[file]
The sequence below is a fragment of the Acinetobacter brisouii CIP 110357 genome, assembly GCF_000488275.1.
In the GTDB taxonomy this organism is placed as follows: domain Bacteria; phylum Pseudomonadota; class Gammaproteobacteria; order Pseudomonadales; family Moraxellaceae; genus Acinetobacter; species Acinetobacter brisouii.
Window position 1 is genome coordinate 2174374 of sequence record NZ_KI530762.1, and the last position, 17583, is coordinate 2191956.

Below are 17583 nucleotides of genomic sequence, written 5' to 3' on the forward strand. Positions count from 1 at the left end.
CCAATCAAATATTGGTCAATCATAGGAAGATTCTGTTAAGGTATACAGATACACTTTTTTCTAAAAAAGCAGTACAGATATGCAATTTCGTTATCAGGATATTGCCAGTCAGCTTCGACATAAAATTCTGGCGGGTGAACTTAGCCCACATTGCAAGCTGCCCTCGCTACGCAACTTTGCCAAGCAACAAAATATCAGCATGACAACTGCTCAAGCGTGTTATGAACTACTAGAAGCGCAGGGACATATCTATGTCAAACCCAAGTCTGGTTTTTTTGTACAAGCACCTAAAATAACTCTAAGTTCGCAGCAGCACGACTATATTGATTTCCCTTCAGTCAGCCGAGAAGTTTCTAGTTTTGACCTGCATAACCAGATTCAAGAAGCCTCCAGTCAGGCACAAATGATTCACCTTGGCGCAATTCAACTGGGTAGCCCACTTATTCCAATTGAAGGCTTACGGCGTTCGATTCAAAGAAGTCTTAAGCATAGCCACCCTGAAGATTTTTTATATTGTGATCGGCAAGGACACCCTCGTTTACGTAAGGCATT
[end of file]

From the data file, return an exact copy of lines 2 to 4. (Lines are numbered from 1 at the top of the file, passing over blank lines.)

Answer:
In the GTDB taxonomy this organism is placed as follows: domain Bacteria; phylum Pseudomonadota; class Gammaproteobacteria; order Pseudomonadales; family Moraxellaceae; genus Acinetobacter; species Acinetobacter brisouii.
Window position 1 is genome coordinate 2174374 of sequence record NZ_KI530762.1, and the last position, 17583, is coordinate 2191956.

Below are 17583 nucleotides of genomic sequence, written 5' to 3' on the forward strand. Positions count from 1 at the left end.